Connecting Africa to China
Chinese space rocket comes back down to earth Chinese space rocket comes back down to earth
Debris from a Chinese Long-March 5B rocket has re-entered the Earth’s atmosphere in an uncontrolled descent, landing in the Arabian Peninsula. The spent part... Chinese space rocket comes back down to earth

Debris from a Chinese Long-March 5B rocket has re-entered the Earth’s atmosphere in an uncontrolled descent, landing in the Arabian Peninsula.

The spent part was used to send the core module of China’s ‘Tiangong’ Space Station into orbit in late April 2021. The significant size and mass of the structure concerned the scientific community.

5B rockets have a core stage and four additional side-mounted rockets, specifically to launch large vehicles into low-orbit.

The core stage successfully separated from the space station module, according to SpaceNews, but was left stranded in low-orbit, slowly losing altitude as the Earth’s gravity pulled the structure downward.

The core stage was a 30-metre long-craft that carried an average velocity of seven kilometres per second in orbit.

Ground observations showed regular flashes of light glancing off the craft’s surface – an indication the craft was tumbling in an uncontrolled descent rather than a uniform, dart-like free fall, reported SpaceNews.

Any atmospheric fluctuations and solar activity experienced by the plummeting structure would influence its destruction and velocity, making the task of predicting an accurate landing site nearly impossible.

The orbital path placed it over New York, Madrid and Beijing, at its most northerly path, and Chile, Southern Africa and Wellington, at its most southerly.

The out of control core stage made its re-entry into the atmosphere over the Arabian Peninsula on the 8th of May, after a ten-day orbit. Space-Track.org announced that much of the structure had landed off of the Maldives’ northern coast, in the Indian Ocean.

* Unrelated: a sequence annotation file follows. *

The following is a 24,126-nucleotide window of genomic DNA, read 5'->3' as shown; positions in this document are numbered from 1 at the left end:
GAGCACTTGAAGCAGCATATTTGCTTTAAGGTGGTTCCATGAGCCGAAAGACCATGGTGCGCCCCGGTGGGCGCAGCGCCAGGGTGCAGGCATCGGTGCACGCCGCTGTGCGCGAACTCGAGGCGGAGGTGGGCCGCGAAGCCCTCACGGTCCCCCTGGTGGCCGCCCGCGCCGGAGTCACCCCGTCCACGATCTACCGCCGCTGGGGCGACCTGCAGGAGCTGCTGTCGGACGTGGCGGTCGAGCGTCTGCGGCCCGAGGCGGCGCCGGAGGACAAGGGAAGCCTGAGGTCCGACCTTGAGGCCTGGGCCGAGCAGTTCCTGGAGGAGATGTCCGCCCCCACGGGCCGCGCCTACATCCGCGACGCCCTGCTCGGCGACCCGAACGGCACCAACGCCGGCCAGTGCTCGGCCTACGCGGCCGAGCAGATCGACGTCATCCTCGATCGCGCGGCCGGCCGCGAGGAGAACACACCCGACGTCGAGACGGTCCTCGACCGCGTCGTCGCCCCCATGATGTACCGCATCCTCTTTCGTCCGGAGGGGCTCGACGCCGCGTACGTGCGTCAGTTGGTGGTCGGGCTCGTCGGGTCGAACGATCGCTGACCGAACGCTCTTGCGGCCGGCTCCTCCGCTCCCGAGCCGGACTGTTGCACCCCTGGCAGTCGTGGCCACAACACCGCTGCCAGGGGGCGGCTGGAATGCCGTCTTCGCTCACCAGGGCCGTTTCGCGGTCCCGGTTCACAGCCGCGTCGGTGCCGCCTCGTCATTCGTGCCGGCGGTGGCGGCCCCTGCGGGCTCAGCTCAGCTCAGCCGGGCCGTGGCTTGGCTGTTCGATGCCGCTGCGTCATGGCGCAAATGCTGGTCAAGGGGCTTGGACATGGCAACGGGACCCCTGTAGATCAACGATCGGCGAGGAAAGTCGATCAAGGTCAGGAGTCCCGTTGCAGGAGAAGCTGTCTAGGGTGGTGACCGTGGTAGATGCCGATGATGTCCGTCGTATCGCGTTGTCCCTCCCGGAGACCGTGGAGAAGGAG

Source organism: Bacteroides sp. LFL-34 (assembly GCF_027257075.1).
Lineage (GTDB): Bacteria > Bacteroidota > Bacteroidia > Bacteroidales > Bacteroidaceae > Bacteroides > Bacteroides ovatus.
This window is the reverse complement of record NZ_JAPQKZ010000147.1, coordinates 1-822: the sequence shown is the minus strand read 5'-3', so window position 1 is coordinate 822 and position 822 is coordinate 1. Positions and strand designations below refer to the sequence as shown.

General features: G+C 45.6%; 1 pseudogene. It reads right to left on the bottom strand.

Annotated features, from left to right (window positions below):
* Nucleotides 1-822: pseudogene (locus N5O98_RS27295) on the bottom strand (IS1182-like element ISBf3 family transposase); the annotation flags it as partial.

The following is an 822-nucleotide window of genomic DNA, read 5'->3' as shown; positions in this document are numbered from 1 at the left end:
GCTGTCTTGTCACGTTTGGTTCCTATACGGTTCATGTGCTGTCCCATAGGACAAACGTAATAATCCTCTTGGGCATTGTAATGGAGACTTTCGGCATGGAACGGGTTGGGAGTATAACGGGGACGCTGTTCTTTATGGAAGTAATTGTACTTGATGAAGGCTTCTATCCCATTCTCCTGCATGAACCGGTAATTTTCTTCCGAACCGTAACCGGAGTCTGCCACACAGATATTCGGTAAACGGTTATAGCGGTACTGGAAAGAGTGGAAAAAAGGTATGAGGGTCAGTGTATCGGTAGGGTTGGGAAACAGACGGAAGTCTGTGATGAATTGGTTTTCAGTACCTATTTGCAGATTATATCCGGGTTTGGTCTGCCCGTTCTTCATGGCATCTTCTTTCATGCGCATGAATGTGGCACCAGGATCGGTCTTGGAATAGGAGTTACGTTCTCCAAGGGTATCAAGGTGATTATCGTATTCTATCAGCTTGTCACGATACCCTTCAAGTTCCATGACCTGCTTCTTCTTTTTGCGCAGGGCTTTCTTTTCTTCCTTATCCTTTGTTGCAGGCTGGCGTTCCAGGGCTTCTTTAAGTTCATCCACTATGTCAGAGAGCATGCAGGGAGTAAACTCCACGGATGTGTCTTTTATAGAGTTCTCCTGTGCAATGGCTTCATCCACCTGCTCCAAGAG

Jonathan McDowell, an astrophysicist at Stanford University, said the 21-metric-ton core stage was the first man-made object over 10 tons allowed to make an uncontrolled re-entry into the atmosphere since the 1990s and that, by current standards, uncontrolled re-entries should not be occurring.

To date, the largest ever uncontrolled re-entry was NASA’s Skylab incident in 1979. The 76-ton structure made a dramatic re-entry over the coast of Western Australia, scattering debris near the small town of Esperance, as well as the Indian Ocean.

Along with re-entry failures by US and Chinese space agencies, the Soviet Salyut Space Station and the attached module, Kosmos-1686, also made an uncontrolled re-entry over the Argentinian coastline in 1991.

https://interestingengineering.com/chinese-long-march-5b-rocket-in-uncontrolled-re-entry

Janet Bartlet

Your email address will not be published. Required fields are marked *